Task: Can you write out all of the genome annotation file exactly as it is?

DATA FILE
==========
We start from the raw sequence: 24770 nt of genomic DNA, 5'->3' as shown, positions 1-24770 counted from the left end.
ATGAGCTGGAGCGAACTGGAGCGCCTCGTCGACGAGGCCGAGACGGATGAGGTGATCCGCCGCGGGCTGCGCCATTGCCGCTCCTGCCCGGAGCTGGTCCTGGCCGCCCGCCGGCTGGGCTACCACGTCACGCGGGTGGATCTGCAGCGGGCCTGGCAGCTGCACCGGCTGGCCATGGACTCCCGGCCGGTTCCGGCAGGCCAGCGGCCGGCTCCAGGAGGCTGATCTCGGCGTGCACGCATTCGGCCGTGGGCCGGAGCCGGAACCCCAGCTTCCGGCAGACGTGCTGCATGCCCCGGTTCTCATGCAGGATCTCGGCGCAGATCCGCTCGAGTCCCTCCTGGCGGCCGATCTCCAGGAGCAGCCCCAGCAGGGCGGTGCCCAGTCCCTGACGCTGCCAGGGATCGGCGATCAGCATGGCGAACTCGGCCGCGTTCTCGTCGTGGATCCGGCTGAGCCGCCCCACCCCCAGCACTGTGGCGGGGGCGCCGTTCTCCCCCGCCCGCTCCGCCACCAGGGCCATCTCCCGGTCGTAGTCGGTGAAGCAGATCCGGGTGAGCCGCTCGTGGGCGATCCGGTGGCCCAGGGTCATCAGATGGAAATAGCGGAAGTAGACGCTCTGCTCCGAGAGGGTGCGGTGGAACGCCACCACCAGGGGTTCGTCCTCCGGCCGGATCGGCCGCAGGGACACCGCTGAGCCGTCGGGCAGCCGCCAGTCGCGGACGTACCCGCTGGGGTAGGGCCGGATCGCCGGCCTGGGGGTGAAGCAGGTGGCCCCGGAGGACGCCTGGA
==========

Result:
We start from the raw sequence: 24770 nt of genomic DNA, 5'->3' as shown, positions 1-24770 counted from the left end.
ATGAGCTGGAGCGAACTGGAGCGCCTCGTCGACGAGGCCGAGACGGATGAGGTGATCCGCCGCGGGCTGCGCCATTGCCGCTCCTGCCCGGAGCTGGTCCTGGCCGCCCGCCGGCTGGGCTACCACGTCACGCGGGTGGATCTGCAGCGGGCCTGGCAGCTGCACCGGCTGGCCATGGACTCCCGGCCGGTTCCGGCAGGCCAGCGGCCGGCTCCAGGAGGCTGATCTCGGCGTGCACGCATTCGGCCGTGGGCCGGAGCCGGAACCCCAGCTTCCGGCAGACGTGCTGCATGCCCCGGTTCTCATGCAGGATCTCGGCGCAGATCCGCTCGAGTCCCTCCTGGCGGCCGATCTCCAGGAGCAGCCCCAGCAGGGCGGTGCCCAGTCCCTGACGCTGCCAGGGATCGGCGATCAGCATGGCGAACTCGGCCGCGTTCTCGTCGTGGATCCGGCTGAGCCGCCCCACCCCCAGCACTGTGGCGGGGGCGCCGTTCTCCCCCGCCCGCTCCGCCACCAGGGCCATCTCCCGGTCGTAGTCGGTGAAGCAGATCCGGGTGAGCCGCTCGTGGGCGATCCGGTGGCCCAGGGTCATCAGATGGAAATAGCGGAAGTAGACGCTCTGCTCCGAGAGGGTGCGGTGGAACGCCACCACCAGGGGTTCGTCCTCCGGCCGGATCGGCCGCAGGGACACCGCTGAGCCGTCGGGCAGCCGCCAGTCGCGGACGTACCCGCTGGGGTAGGGCCGGATCGCCGGCCTGGGGGTGAAGCAGGTGGCCCCGGAGGACGCCTGGA